Thursday, December 31, 2009

Even Cat People Get the Blues

So I saw Avatar. And after seeing the trailer for Clash of the Titans, I find it pretty hilarious that here's a Sam Worthington movie where his entire job description involves blending in to an environment. Specifically (that is, if you've been living under a rock the last six months) the environment of the planet Pandora and its blue catlike inhabitants, the Na'vi.

First things first. Visuals, since that's what this is, primarily, and the majority of the critical acclaim which Avatar has received has focused on those amazing visuals as well as its innovative use of 3D. I was worried initially I'd get an an absolutely titanic headache watching this, based on my limited experience with 3D movies before, but this article set me straight. I had no problems, except on occsion with closeup shots. Anything shot at middle distance, provided you just trust Cameron and let your eye go where he wants, works fine. The landscapes are gorgeous. The action is fantastic and there's a minimum of BOO! GOTCHA! 3D work.

The whole 3D thing raises questions of its own about the future of movies. Movies went color long before TV, and fifty years ago, threatened by infiltration of TV into every American household, movies went bigger. Specifically, wider. And at $10 a ticket, $5 for popcorn and a zip-dandy recession, 3D is here to stay. And if the above article is any indication, it may change entirely how shots are framed and composed.

So this movie looks amazing. Amazing. Not only is it simply pretty, but Cameron and his art department have taken great pains to depict a completely alien ecosystem. Most of the terrestrial creatures have two sets of forelegs, joined at the knee, suggesting a common evolutionary path. It's not like they stuck a couple of fake horns on a dog. There's bioluminescence everywhere. Big freakin' pterodactyls roam the sky. And there's the Na'vi. In keeping with the planet's low gravity, they're tall & gangly, but in service to the plot, these natives are hard to kill. Also: restless.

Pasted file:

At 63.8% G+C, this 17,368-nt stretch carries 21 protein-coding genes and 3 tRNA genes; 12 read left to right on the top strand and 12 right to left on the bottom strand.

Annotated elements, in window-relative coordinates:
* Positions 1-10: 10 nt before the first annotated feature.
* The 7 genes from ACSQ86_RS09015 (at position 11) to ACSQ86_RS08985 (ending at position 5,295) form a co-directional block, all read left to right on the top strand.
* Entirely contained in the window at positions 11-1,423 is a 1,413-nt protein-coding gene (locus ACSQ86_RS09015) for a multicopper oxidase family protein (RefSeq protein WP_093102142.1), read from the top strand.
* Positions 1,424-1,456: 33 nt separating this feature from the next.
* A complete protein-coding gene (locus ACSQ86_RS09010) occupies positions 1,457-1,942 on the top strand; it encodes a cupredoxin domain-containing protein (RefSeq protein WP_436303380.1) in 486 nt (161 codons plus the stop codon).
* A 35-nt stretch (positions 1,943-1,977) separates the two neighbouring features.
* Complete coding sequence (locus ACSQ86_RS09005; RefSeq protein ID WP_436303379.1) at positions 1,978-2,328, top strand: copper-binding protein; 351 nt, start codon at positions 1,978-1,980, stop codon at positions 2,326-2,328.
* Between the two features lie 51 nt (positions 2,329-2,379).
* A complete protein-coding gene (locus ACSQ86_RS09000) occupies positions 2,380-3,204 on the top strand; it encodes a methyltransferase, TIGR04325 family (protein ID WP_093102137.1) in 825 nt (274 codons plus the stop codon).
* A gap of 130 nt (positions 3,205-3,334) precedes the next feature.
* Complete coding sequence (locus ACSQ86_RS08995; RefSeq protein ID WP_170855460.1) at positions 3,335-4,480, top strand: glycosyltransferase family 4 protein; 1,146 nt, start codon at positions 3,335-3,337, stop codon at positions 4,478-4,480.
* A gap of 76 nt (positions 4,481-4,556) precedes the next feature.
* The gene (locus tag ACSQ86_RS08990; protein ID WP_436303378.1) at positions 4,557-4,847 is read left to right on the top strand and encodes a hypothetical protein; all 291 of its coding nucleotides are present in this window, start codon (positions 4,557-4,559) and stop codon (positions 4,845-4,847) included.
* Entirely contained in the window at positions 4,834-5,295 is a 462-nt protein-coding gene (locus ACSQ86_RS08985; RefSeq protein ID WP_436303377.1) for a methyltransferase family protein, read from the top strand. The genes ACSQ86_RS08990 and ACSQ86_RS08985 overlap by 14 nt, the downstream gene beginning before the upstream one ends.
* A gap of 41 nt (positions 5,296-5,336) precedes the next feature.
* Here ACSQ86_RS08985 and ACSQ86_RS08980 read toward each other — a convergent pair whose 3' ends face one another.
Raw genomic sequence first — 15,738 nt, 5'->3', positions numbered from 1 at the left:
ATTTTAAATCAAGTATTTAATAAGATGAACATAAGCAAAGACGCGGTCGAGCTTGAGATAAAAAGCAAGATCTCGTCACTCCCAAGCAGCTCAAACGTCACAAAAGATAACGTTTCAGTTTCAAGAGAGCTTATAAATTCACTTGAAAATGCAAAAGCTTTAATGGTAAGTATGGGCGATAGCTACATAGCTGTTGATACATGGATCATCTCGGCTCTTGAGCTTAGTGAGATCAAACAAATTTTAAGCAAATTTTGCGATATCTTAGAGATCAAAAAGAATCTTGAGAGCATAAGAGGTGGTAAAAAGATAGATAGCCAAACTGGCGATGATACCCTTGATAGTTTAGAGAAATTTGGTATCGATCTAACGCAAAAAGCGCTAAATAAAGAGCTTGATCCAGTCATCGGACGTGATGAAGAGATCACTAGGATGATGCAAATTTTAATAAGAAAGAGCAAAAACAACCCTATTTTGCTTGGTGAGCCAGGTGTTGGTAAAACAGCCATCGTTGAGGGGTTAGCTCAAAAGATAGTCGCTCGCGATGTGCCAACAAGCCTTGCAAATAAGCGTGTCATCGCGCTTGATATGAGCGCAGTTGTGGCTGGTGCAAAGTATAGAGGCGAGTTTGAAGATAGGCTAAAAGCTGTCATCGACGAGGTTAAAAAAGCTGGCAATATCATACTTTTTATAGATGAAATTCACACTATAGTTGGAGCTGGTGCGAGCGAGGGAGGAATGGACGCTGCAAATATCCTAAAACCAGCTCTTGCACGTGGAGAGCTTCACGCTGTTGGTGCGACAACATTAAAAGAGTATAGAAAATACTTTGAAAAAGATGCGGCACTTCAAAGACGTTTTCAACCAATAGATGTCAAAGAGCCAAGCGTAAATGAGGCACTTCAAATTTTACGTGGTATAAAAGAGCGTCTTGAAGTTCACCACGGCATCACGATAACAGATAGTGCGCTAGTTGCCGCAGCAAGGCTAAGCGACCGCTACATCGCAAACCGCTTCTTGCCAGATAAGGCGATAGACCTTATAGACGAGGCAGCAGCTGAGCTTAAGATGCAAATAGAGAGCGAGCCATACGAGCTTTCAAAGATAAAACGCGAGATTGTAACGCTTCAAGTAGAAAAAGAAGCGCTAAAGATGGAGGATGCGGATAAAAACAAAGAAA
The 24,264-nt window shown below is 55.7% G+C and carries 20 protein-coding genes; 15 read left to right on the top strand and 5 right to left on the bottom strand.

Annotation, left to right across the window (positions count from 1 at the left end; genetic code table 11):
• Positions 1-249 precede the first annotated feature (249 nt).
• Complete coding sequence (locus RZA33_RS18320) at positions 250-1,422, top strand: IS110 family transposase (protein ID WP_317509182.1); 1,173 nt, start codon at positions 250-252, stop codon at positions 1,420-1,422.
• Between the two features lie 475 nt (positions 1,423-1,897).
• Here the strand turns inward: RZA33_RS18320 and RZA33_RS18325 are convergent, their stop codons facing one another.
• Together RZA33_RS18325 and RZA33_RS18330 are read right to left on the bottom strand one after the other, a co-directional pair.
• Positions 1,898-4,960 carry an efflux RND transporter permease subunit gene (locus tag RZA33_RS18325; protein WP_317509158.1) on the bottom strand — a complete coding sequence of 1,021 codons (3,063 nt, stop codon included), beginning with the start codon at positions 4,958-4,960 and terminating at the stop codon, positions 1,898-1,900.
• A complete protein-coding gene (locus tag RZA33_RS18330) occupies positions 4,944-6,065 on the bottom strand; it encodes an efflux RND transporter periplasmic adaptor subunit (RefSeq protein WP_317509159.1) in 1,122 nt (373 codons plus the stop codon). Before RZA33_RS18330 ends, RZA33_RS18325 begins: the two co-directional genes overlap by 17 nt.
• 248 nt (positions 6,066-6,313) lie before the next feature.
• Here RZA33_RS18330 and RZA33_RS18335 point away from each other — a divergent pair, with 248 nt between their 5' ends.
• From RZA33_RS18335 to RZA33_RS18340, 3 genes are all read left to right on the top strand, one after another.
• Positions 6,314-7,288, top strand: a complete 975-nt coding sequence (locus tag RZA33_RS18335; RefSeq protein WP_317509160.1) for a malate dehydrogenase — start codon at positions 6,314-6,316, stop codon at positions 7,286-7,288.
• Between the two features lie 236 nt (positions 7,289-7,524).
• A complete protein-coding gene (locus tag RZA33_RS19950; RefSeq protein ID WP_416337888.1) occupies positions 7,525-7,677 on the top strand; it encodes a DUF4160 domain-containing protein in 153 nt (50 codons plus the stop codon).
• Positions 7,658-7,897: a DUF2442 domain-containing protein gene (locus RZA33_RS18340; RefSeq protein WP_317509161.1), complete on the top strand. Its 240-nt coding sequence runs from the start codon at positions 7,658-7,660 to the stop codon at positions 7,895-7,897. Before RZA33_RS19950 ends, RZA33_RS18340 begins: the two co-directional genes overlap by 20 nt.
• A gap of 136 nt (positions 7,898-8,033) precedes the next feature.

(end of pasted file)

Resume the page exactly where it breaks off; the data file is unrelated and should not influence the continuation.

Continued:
Which is where our guy comes in. Perhaps it's simple human arrogance on the researchers' parts, but I can hardly see how they expected to be taken seriously, let alone generously, as what the Na'vi call "dreamwalkers." Worthington gets downloaded in to an avatar, a cloned Na'vi that looks like the blue-cat-Hakeem-Olajuwon version of himself in order to shill for the evil company that's here searching for their Nth metal.

Same old story. It's Dances with Wolves or The Last Samurai in space. And really, this is the focus of all the negative criticism of the movie. Rightly so. It's a shopworn cliche. The Na'vi are just another band of Noble Savage, painted blue this time. Of course Our Hero was going to bed their princess and become King. That was just inevitable. So Chameleon Sam falls for M'Ress (because she's a cat and played by Uhura, get it? Anyone? Anyone?) and turns against Space Blackwater's Evil Colonel of Evil, whose Evilness Can Be Seen from Space. He rebels, using Advanced White Guy Tactics, and they save the day. Hooray.

But it's so PURTY!

Other reviewers, specifically AV Club's cool, refreshing Sam Adams, argue a different tack with regards to the movie's politics, drawing an allegory not just to the obvious Native American similarities but also to the privatization of warfare brought on by strange bedfellows like Blackwater and Triple Canopy in this country.

I'm not sure that I buy all that, but it's an interesting read. More than anything, again, this seems like Dances with Wolves or Last of the Mohicans or any white-guy-cum-Indian movie you've seen, even going so far as to use its science fiction pedigree to grant the World Spirit Circle-of-Life animism present in most Native American mythologies a literal foundation. Space Blackwater's guys mock the Na'vi's religion, but we're shown it actually at work here, which seems an unintentional slight against people who have actual religions based around this kind of thing. There's no weird tentacle connection to a worldwide superconsciousness on Earth to tell us not to buttfuck the environment in to a bloody husk, so that must be why we did it, right? Right?

I do recommend the thing. If you have to see some version of the White-Guy-as-Reluctant-Savior cultural trope at some time in your live, it might as well be the floating mountain, helicopter dragonfly, bioluminescent moss, blue-cat-people, pterodactyl riding, Now-in-3D-with-100%-more-Michelle-Rodriguez version.